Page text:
Entries in wind contract (2)

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If you're interested in leasing your land to a wind developer, you should be interested in this:

Fargen, Olson propose changes to wind-energy leases
By CHUCK CLEMENT, Staff Reporter


Mitch Fargen

South Dakota landowners interested in leasing their property to wind-energy developers should have an interest in bills to be presented to the State Affairs Committee on Thursday afternoon.

Three bills that the State Affairs Committee has scheduled for testimony at 4 p.m. deal specifically with the contracts that landowners can sign for leasing land to wind farm developers. Two of the bills have District 8 state legislators as their prime sponsors.

State Rep. Mitch Fargen, D-Flandreau, has proposed adding several new requirements and restrictions to state law in HB 1268 that are intended to protect landowners. Fargen has proposed a waiting period between a property owner's decision to sign a lease agreement and the actual signing of the contract.

"When developers sit down to talk about leasing your land, the details can get complicated and a landowner can wind up looking at a 20-page contract," Fargen said. "In my bill, when you sit down with me to talk about development, I have 10 days before I have to sign so I can talk to a lawyer."

Fargen's bill also contains other clauses that:

-- Disallow confidentiality agreements about negotiations or proposals, unless both parties agree to a mutual confidentiality agreement in the final executed lease or easement.

-- Ensure property owners have the right to continue conducting their business operations during the term of the agreement.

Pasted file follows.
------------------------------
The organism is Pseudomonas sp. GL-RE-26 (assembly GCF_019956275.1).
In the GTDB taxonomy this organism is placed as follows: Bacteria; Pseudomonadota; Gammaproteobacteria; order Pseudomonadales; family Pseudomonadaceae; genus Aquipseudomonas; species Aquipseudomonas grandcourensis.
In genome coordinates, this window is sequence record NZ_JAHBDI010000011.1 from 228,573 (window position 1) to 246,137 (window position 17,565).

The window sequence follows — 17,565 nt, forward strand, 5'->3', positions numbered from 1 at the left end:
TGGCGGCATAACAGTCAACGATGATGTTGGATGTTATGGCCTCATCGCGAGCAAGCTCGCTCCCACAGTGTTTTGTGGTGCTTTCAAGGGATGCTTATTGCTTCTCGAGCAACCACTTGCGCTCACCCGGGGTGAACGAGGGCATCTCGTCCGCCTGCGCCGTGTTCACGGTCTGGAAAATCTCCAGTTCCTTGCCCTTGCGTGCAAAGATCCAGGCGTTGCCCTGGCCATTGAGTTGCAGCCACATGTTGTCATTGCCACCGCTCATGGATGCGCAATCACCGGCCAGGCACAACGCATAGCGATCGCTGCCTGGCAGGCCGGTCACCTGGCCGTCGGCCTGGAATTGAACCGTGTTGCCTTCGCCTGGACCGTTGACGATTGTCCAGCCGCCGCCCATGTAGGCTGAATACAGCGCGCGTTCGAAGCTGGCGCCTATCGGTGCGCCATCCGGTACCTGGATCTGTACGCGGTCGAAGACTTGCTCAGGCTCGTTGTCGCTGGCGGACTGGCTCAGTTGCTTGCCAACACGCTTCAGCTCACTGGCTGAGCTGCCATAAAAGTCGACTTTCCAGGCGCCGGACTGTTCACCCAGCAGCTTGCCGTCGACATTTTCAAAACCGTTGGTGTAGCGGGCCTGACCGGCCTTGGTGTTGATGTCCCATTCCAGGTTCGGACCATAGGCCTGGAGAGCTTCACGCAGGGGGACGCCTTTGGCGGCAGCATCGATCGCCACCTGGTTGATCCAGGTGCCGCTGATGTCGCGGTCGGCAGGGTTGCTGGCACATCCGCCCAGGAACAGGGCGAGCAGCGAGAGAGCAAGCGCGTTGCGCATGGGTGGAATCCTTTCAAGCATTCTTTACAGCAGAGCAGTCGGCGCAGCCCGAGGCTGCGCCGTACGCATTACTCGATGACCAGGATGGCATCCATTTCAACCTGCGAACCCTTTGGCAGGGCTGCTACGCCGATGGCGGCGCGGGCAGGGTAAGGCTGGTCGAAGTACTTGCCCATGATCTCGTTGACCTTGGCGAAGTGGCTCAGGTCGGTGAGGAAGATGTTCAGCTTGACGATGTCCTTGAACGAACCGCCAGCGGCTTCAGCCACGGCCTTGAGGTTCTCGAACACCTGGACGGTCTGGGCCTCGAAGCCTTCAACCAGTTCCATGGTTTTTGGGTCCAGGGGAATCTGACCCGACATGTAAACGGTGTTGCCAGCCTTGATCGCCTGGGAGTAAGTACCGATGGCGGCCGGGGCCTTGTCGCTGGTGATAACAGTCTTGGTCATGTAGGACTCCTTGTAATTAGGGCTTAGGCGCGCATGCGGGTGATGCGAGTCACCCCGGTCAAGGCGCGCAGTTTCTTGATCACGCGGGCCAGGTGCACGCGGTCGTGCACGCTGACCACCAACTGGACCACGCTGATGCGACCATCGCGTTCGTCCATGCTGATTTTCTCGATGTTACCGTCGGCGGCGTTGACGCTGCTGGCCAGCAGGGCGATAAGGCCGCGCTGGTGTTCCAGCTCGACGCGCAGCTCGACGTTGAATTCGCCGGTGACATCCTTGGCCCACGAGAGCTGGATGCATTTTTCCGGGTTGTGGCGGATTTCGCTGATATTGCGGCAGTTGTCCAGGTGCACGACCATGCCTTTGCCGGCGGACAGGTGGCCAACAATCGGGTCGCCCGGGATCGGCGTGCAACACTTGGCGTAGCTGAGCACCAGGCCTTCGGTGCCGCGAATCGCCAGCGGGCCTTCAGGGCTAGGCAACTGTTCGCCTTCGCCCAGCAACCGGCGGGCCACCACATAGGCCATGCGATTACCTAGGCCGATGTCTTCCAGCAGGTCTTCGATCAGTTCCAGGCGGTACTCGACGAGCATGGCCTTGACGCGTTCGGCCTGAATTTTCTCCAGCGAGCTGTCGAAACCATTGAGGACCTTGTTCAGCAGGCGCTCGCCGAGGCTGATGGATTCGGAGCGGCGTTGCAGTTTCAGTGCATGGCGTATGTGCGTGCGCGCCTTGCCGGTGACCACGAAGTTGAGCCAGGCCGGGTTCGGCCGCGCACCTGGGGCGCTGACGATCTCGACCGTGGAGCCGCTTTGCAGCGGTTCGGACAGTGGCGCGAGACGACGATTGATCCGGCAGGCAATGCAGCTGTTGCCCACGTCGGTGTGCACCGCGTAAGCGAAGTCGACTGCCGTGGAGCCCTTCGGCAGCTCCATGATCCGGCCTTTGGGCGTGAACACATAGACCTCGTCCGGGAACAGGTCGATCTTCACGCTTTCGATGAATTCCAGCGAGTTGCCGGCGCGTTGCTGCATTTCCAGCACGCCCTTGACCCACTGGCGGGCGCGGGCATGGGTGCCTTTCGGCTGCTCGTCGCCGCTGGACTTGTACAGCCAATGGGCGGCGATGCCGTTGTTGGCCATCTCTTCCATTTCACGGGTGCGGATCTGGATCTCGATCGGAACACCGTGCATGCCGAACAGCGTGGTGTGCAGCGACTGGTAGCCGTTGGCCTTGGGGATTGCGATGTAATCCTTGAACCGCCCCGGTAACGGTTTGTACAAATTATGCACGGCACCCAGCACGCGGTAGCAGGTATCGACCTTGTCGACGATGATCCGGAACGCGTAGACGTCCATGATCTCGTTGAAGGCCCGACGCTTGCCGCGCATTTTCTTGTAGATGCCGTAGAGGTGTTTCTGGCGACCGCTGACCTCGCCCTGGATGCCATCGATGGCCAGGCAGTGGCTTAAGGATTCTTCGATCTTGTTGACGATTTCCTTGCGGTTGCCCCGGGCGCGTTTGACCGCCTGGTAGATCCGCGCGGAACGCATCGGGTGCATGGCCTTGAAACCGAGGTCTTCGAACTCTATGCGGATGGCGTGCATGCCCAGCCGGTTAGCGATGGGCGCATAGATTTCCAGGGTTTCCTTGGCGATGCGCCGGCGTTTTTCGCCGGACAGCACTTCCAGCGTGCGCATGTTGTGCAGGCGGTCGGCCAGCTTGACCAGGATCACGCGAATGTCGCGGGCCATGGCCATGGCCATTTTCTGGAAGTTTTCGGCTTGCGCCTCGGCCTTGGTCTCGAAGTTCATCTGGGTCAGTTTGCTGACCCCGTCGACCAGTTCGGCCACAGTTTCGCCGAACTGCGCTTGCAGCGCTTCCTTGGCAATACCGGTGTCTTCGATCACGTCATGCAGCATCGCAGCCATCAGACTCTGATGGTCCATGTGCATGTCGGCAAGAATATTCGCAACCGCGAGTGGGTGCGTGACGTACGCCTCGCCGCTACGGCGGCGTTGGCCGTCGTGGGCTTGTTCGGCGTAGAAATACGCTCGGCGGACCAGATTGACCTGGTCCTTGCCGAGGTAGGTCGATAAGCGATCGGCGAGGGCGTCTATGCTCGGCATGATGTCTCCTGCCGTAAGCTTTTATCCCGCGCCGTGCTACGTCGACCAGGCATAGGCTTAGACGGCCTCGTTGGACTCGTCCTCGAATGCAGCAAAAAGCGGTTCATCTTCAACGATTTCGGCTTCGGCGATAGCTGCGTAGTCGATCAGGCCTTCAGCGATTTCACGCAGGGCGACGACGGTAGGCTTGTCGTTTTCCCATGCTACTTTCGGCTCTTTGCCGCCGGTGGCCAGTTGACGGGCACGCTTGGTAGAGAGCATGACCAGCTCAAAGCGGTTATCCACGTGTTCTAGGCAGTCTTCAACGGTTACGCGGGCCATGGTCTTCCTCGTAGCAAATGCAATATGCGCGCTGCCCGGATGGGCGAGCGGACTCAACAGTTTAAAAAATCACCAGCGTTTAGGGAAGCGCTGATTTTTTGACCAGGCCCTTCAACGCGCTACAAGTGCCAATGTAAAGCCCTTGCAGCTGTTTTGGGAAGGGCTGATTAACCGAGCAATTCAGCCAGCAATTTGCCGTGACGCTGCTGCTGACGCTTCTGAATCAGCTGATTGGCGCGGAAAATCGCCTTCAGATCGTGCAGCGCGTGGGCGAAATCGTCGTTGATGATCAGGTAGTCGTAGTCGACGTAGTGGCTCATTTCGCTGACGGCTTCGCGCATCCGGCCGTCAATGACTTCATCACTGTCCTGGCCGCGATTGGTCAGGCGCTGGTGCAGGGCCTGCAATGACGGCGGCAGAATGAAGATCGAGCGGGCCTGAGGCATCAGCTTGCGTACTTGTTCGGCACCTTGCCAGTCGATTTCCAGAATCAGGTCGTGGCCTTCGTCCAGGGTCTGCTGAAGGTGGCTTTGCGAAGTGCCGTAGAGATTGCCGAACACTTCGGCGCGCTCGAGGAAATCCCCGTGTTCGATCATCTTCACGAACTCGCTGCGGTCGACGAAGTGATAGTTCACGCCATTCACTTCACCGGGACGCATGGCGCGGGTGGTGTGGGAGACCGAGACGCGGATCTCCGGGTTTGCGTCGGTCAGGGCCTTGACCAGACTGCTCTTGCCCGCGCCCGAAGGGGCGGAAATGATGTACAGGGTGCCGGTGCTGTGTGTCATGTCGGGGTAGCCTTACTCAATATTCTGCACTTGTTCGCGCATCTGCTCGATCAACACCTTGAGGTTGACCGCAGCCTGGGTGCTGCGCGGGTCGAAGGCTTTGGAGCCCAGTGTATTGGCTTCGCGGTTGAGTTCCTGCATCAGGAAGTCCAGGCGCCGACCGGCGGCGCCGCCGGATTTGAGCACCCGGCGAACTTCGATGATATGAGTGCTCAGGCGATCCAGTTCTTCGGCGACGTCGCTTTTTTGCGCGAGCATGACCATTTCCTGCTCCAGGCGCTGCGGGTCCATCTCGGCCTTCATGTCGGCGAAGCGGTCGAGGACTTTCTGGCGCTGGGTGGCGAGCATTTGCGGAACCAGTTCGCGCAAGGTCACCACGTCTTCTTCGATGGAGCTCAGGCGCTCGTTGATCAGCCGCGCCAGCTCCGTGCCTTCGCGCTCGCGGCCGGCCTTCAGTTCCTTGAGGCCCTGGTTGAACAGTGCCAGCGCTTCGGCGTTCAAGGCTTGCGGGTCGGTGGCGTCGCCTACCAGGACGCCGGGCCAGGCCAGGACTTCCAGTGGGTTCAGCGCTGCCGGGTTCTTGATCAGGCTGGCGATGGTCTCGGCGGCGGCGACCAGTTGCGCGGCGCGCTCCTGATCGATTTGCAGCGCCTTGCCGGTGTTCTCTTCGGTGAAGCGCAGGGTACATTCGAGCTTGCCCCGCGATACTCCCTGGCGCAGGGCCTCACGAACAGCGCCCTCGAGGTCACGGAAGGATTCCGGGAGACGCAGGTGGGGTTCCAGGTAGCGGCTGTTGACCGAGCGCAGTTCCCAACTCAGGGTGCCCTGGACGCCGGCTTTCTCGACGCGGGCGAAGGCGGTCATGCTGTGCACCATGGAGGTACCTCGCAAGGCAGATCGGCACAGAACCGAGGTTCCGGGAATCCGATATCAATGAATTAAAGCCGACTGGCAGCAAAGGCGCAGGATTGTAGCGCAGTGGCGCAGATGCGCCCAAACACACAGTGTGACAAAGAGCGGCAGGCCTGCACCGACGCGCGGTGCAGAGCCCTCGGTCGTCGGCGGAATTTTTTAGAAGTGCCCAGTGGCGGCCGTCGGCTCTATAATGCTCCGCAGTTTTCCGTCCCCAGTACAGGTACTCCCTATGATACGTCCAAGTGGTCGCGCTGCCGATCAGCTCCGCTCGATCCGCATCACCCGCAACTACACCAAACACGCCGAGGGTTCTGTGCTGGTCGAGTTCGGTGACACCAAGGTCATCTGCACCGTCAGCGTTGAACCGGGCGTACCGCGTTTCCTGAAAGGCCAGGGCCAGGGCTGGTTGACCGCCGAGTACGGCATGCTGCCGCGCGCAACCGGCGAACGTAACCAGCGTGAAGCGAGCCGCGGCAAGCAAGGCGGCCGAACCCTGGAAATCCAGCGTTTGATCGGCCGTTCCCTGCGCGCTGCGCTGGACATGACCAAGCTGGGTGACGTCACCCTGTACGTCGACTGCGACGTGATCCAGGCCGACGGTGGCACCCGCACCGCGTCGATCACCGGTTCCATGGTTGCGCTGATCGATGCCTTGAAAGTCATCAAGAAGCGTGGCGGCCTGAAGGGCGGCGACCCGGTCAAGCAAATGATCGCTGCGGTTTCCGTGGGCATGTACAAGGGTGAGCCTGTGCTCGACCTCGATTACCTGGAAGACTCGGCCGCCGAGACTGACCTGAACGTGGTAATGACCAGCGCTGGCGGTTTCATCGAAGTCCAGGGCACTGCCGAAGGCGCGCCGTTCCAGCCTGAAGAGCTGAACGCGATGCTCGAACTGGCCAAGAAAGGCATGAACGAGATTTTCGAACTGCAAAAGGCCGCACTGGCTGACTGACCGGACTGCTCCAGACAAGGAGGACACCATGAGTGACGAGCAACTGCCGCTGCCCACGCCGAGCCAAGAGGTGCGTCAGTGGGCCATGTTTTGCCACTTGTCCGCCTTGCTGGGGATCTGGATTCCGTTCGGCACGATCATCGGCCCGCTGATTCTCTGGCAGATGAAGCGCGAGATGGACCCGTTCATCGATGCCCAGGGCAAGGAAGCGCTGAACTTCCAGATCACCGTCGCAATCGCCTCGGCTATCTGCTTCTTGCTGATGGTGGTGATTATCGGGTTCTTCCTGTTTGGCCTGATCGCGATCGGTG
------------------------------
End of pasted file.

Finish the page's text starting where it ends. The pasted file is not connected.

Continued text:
-- Ensure that the property owner is not held responsible for the facility's property taxes or damages caused by the equipment.

-- Disallow any requirement for the arbitration of disputes that would replace the landowner's option of taking disagreements to court.

Fargen said his bill is scheduled for a hearing on Thursday along with HB 1194, sponsored by state Sen. Russell Olson, R-Madison, and HB 1263, sponsored by Rep. Kristi Noem, R-Castlewood.

Olson's HB 1194 would specify the state's definition of development to actual construction at a wind-turbine site.

State law currently places a five-year time limit on wind-energy development that makes a lease void if the developer has not started construction within five years of the contract's signing. Current law provides protection against speculators who could hold land "hostage" to drive up the price that they would receive from an actual energy developer.

HB 1194 specifies that development means that a turbine foundation has been constructed on the property. According to Fargen, some development companies want the definition of development to include contract negotiations.

Noem has sponsored HB 1263 that would strip the five-year deadline for property development. Instead, Noem's bill would allow the term of an easement to become whatever length of time is agreed between wind-energy developers and property owners. The law would still require that the term of any such easement could not exceed 50 years.

HB 1263 also allows the developer to only need to file a memorandum of easement, not the actual easement, with the county register of deeds.

According to Fargen, plans have been made for the sponsors of the three bills to meet before Thursday to see if a compromise is possible.

"Hopefully, all of the parties involved can meet and work together to make a good bill," Fargen said.

Fargen is currently scheduled to offer testimony on Thursday regarding all three bills before the State Affairs Committee.

Blender pumps bill

Fargen is also scheduled to speak on Thursday before the State Affairs Committee on HB 1192, which would create an ethanol blender-pump incentive program.

HB 1192, which is sponsored by Fargen, would create incentive grants so that retailers could install ethanol blender pumps at their facilities. Each retail location could receive up to $5,000 out of a $1 million fund created from federal economic stimulus dollars.

Fargen has cut the fund amount in half -- from $2 million -- since the bill was submitted. He expects to see support for the bill at this week's hearing from the Rounds administration.